Whether a full shutdown of First Cagayan license holders is at all likely is open to discussion, given that a percentage of the revenue generated by CEZA licence holders is passed on to PAGCOR, while thousands of jobs are tied up in the authority’s continued good health. In a clear and concerted attempt to hang on to its current online gambling licensees, First Cagayan also committed itself to an overhaul of its data and telecommunications facilities, pledging to shell out $4m on upgrading its existing data centre in Cagayan Cyberpark, with a further $3m to be spent on upgrading the region’s external data infrastructure. The move could also potentially pave the way for First Cagayan to snap up any operators denied a PAGCOR offshore license, with Francis Hernando, First Cagayan President, highlighting that the modernised capacity will bring the authority’s hosting and connectivity capacity in line with “established international gaming jurisdictions”.

Bartlett makes clear that the raw materials for a healthy online gambling industry are present in the Philippines, with high mobile phone penetration, while “the economy is growing year on year and there is an appetite to gamble”. However, as Bartlett points out, “gambling businesses are forward looking and some following Duterte’s election and interventions have become nervous of where he is heading.” This has apparently begun to manifest itself in operators looking outward to other jurisdictions “where a gambling licence has value”, Bartlett pointing to the Isle of Man given its robust telecoms infrastructure, “and an abundant supply of electricity”.

PAGCOR’s recent approval of a $500m integrated resort project situated on the central island of Cebu also underlines the rich potential to be found in the country’s land-based sector. The new casino will be the first destination of its kind to be located outside of Manila, with PAGCOR Chief Andrea Domingo confirming the regulator’s wider aim to see the resort spearhead efforts to draw in tourists from nations such as China. Speaking at a press briefing, Domingo stated: “Cebu is the second largest metropolis in our country. There are cities there near the airport where the local governments welcome casinos.” The momentum behind these efforts is clearly growing, with Reuters reporting that PAGCOR has also received a big offer from a Hong Kong-based firm to build a new casino resort on Cebu’s central eastern coast.

A number of casino executives have echoed Domingo’s positive comments relating to the opportunities for land-based growth in the country. Japanese billionaire and Universal Entertainment Corp. Chairman Kazuo Okada has invested significant sums in opening a new $2.4bn casino in Manila, telling Bloomberg in December 2016 that “a lot of Chinese are coming into the Philippines, and that will improve more as improving bilateral relations between China and the Philippines increase tourism here.”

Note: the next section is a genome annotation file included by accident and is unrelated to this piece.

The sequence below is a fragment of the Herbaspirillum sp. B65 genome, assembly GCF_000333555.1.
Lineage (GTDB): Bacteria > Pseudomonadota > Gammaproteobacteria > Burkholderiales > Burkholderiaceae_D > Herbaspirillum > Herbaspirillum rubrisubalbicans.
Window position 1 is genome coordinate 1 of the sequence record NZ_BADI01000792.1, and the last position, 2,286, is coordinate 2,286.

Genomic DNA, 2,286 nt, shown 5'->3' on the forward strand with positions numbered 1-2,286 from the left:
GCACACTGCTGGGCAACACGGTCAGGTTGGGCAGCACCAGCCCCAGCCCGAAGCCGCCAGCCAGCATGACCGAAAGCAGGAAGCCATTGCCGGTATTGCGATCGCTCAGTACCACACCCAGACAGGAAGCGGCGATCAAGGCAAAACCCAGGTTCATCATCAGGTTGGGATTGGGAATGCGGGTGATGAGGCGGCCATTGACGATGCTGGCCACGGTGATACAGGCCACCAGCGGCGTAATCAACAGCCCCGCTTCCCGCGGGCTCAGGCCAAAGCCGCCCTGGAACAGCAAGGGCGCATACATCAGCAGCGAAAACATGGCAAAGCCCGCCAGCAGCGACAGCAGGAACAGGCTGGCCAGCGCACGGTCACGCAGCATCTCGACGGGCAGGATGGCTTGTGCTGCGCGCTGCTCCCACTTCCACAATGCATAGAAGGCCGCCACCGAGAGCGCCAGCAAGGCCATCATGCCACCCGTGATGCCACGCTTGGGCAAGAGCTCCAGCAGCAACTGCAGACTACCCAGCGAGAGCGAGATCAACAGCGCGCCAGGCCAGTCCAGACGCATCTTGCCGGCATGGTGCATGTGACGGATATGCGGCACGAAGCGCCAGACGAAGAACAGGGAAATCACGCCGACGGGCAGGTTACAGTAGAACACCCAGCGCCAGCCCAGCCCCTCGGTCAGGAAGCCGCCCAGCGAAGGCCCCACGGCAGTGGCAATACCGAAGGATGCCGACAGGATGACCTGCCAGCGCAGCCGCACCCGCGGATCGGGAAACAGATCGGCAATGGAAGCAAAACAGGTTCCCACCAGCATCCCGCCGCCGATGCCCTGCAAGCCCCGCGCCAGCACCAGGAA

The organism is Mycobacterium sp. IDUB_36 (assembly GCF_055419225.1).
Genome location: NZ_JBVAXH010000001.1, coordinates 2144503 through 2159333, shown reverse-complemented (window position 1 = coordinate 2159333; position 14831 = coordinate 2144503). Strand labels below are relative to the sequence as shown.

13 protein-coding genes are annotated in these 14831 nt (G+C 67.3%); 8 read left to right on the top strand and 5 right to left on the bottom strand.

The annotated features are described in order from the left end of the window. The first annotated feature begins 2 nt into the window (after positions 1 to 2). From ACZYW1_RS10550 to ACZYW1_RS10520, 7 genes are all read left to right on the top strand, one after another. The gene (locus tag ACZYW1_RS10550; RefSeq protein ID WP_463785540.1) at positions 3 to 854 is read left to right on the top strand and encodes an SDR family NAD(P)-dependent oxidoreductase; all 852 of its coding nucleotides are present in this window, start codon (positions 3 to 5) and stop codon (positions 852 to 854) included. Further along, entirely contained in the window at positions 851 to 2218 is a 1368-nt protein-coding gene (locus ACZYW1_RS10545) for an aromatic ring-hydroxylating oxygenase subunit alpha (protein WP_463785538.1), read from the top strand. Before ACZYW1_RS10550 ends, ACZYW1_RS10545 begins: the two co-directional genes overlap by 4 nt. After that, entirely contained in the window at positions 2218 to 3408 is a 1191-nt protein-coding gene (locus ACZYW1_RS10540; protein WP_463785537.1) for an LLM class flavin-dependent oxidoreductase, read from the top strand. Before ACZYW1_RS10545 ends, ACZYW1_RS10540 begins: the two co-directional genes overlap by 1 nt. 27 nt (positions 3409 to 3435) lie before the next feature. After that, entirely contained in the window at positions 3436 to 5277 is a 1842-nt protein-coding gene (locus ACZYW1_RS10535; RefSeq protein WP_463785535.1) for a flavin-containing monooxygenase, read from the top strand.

Enrique Razon of Bloomberry Resorts Corp. weighed in with his thoughts in March in an interview with CNBC, attaching his colours to the notion that the Philippines could soon be in a position to give Macau a run for its money. Notable here was Razon’s acknowledgement of the significance that a thawing in relations with China under Duterte could have in this regard: "Travel restrictions to the Philippines have been lifted by China after President Duterte's visit to China, so that's helped generally in tourism coming into the Philippines,” concluding that “I think medium-to long-term, everybody's going to do great”.

While the pair undoubtedly have sizeable economic interest vested in talking up the sector’s future vitality, Warwick Bartlett notes that “a 100m population in Philippines plus two hours fly time to Hong Kong and three hours to Shanghai - it would be difficult to imagine how it could possibly fail. Major investment by significant companies is already taking place.”

As is the case in the online sector, Duterte’s heavy-handed approach to public policy pronouncements remains an assuaging factor here – potential investors in the Mactan Leisure City casino in Cebu, Calata Corp, walked away in March, reportedly spooked by political uncertainties. However, it is difficult to discount Bartlett’s assertion that a large native population, coupled with thawing relations with China and short travel times into the country from nearby territories, renders the growth potential of the land-based market extremely attractive, and the Philippine market one for industry providers to watch with interest.
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IN-DEPTH 13 November 2017
Mexico: Bringing order out of chaos
Industry experts believe it isn’t a matter of if but when Mexico’s fundamental legislatory revamp will come to pass. However, after years of pushbacks and delays, it’s understandable to question why the situation has yet to been addressed. We looks at whether or not this fluid situation will crystallise into a solid platform for growth